As mentioned, our informants often emphasised information and instruction as the solution to HIV/ AIDS. Many viewed AIDS as the responsibility of outside agencies, with little sense that local people might also have a contribution to make to HIV/AIDS management. This representation of AIDS management as centred around instructions and outsiders is directly contradictory to best practice. Our interviews suggested that earlier well-intentioned HIV-prevention and AIDS-care efforts (prior to our HIV-prevention programme of interest) may sometimes have had less than optimal success in promoting local ownership and leadership of prevention and care programmes. Informants referred to previous interventions that seemed to have focused more on enrolling community members to deliver unpaid services to programmes, than building their capacity to make a significant contribution to programme design, leadership or management.

We illustrate this point with a discussion of a long-standing local home-based care club (not linked to our intervention of interest), chaired by Mrs K, an energetic middle-aged woman with a deep calling to serve her community. She said she had been nominated by a local councillor to liaise with an internationally funded NGO around home-based care delivery. The NGO trained Mrs K and six other women (all volunteers) in home nursing skills and initially provided food parcels and blankets for distribution to AIDS-affected families. They met fortnightly to timetable their work and encourage each other to continue this gruelling work.

At the time of our interviews, Mrs K and her club peers were still working hard in delivering home nursing assistance - but she no longer had any contact with the NGO. In the course of a long interview it became clear that although group members worked with dedication and commitment, they knew nothing about the context of the work, the nature of the NGO or the origin of the blankets, and had certainly never been consulted about any aspect of it:

They no longer bring the blankets and the food parcels. I am not sure why …I am not sure who initiated this group … Our club members don't network with anyone else besides each other… We have run out of gloves and need a refresher course…. I am not sure of the future plans of this group because I am not part of the management. (Home-based club chair, woman, 52)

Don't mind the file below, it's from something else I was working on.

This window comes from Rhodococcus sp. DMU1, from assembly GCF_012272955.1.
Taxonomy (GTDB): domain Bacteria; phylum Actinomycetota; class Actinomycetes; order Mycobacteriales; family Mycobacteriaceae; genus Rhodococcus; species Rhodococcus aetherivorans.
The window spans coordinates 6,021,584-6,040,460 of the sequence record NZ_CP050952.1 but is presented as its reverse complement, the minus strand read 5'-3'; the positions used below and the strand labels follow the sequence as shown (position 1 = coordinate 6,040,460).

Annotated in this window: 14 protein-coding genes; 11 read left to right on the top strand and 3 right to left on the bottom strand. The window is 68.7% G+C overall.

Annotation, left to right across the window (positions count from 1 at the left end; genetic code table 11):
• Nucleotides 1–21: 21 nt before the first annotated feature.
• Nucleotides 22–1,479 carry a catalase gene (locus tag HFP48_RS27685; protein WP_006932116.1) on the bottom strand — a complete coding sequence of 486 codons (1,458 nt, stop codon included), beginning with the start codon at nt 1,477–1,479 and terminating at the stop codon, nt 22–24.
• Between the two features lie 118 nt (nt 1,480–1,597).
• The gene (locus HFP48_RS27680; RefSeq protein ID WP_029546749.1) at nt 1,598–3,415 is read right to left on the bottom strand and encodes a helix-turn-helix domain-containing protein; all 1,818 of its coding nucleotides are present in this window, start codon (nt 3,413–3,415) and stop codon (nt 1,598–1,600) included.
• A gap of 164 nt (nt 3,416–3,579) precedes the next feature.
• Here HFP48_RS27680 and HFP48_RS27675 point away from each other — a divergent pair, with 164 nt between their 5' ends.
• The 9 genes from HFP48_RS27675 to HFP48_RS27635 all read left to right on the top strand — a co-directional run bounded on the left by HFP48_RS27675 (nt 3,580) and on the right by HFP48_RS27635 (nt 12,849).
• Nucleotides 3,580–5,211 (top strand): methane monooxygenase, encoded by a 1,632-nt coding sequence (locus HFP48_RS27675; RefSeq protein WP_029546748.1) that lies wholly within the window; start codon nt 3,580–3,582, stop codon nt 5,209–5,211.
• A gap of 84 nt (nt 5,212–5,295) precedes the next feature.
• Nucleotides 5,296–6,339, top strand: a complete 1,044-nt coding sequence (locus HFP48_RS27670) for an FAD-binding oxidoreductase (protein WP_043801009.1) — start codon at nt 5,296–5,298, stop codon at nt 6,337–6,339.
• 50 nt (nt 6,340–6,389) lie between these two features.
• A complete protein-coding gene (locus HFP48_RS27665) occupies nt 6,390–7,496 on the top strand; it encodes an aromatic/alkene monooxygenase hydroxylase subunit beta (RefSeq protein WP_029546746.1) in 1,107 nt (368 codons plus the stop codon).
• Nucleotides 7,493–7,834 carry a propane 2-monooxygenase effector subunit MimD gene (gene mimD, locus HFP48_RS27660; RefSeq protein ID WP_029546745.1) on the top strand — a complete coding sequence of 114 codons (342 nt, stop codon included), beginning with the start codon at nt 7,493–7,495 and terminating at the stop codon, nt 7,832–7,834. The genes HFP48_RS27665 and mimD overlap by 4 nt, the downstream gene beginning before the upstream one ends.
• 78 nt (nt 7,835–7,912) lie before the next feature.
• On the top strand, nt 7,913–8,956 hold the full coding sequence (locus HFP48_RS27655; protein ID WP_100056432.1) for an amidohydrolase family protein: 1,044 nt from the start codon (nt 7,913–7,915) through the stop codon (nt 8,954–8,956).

There is a growing critique of programmes which interpret “community participation” as the use of local community members to deliver unpaid welfare services according to an externally imposed agenda, without involving participants in wider decisions about project design and management (or at the very least making sure that they are well-informed about such matters) (Campbell, 2003). In so doing, they may miss vital opportunities to build grassroots capacity in project design, management and decision-making, which could constitute vital capacity if/when the NGO withdrew from the community.

Conclusion

We have reported on the wider context into which an HIV-prevention programme was inserted in a rural Zimbabwean community. We have not sought to make any comment on the intervention itself. Rather we have sought to cast our net more widely to examine broader social dynamics, in the interests of advancing debate about ways in which pre-existing local dynamics may serve to facilitate or hinder programme efforts in particular settings. The key aim of HIV-prevention programmes is to bring about sexual behaviour change: increased condom use, delayed sexual debut, fewer sexual partners and so on. However, social psychologists have repeatedly pointed out that the likelihood of behaviour change is influenced not only by the information transmitted by health promotion programmes and the techniques that they use, but also by pre-existing levels of perceived self-efficacy - confidence in one's ability to change one's behaviour - amongst members of programme's target groupings (Bandura, 1995). This insight is echoed in the concept of “empowerment” which forms the cornerstone of community psychology (Nelson & Prilleltensky, 2005; Wallerstein, 1992) and social development (Parpart, Rai, & Staudt, 2002).